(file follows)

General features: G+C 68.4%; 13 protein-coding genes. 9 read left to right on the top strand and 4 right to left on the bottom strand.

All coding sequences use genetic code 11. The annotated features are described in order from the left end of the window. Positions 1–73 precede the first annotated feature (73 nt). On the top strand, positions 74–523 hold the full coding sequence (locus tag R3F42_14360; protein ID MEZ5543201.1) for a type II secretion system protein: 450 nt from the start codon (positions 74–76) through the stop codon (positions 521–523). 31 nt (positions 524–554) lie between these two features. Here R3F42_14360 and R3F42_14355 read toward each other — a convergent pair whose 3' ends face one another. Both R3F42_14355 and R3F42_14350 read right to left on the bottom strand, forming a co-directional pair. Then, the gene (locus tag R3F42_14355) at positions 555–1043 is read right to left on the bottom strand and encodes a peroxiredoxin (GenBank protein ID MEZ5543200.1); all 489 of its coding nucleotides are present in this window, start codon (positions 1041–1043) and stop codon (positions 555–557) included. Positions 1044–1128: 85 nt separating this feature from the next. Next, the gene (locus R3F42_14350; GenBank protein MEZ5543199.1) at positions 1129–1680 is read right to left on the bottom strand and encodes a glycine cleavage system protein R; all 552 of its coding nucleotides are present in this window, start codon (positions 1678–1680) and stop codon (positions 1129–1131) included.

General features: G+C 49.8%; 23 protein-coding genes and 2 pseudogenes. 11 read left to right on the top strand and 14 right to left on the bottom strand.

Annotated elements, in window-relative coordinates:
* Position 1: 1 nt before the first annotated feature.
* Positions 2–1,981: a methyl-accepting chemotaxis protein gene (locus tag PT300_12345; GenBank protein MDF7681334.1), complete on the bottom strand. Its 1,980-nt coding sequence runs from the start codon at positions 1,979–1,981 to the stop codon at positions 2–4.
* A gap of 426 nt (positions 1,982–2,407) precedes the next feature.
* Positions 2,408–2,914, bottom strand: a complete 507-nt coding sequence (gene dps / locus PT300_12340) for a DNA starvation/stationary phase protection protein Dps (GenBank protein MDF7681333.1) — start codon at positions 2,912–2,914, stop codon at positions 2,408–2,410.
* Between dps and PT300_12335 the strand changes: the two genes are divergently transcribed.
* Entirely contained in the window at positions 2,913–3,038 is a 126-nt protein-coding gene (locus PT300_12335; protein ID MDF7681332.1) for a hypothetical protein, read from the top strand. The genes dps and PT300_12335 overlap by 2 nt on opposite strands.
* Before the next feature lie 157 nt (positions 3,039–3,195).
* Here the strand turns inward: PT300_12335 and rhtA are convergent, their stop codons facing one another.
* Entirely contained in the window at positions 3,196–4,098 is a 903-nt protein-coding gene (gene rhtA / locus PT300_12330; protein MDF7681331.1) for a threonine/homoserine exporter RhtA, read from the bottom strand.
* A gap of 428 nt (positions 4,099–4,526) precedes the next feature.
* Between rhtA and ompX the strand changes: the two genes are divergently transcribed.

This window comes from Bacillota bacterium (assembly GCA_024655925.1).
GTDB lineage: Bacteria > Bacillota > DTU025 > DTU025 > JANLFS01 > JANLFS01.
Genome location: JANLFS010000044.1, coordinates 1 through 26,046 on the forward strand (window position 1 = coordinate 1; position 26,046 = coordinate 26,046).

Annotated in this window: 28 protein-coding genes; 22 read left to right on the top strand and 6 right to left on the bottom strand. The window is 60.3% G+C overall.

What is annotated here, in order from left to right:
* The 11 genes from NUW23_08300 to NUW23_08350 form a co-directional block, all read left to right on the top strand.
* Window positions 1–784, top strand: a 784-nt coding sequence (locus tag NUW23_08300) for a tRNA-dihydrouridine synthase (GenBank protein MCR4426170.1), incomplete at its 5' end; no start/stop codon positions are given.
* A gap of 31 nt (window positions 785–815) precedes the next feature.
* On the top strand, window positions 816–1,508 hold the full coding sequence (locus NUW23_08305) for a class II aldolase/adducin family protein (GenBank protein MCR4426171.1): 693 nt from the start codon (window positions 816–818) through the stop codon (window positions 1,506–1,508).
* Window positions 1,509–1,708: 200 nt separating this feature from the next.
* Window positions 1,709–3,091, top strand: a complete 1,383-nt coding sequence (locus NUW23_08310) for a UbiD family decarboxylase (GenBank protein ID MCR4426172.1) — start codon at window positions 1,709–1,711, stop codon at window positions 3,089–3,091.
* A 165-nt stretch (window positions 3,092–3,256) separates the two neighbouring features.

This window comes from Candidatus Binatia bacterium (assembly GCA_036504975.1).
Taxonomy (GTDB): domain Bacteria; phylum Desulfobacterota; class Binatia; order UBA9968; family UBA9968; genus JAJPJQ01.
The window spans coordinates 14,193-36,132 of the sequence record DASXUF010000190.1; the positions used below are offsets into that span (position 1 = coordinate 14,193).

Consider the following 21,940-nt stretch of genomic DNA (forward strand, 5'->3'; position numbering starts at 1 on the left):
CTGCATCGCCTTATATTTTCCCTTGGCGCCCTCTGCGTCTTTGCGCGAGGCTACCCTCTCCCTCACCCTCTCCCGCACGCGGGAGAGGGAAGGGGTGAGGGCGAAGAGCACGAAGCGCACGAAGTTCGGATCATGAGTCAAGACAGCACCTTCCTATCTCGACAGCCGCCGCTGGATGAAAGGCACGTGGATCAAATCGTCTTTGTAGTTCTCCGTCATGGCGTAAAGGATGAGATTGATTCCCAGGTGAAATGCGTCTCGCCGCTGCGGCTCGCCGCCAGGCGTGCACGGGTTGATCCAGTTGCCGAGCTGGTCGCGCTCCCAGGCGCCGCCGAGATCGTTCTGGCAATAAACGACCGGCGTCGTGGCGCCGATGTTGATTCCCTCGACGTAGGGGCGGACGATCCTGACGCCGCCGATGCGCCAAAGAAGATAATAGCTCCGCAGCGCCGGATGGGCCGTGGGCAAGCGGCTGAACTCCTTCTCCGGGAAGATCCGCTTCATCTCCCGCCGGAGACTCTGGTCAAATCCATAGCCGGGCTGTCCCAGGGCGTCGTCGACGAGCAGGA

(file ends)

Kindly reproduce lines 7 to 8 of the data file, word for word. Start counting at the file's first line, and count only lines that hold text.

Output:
* A gap of 426 nt (positions 1,982–2,407) precedes the next feature.
* Positions 2,408–2,914, bottom strand: a complete 507-nt coding sequence (gene dps / locus PT300_12340) for a DNA starvation/stationary phase protection protein Dps (GenBank protein MDF7681333.1) — start codon at positions 2,912–2,914, stop codon at positions 2,408–2,410.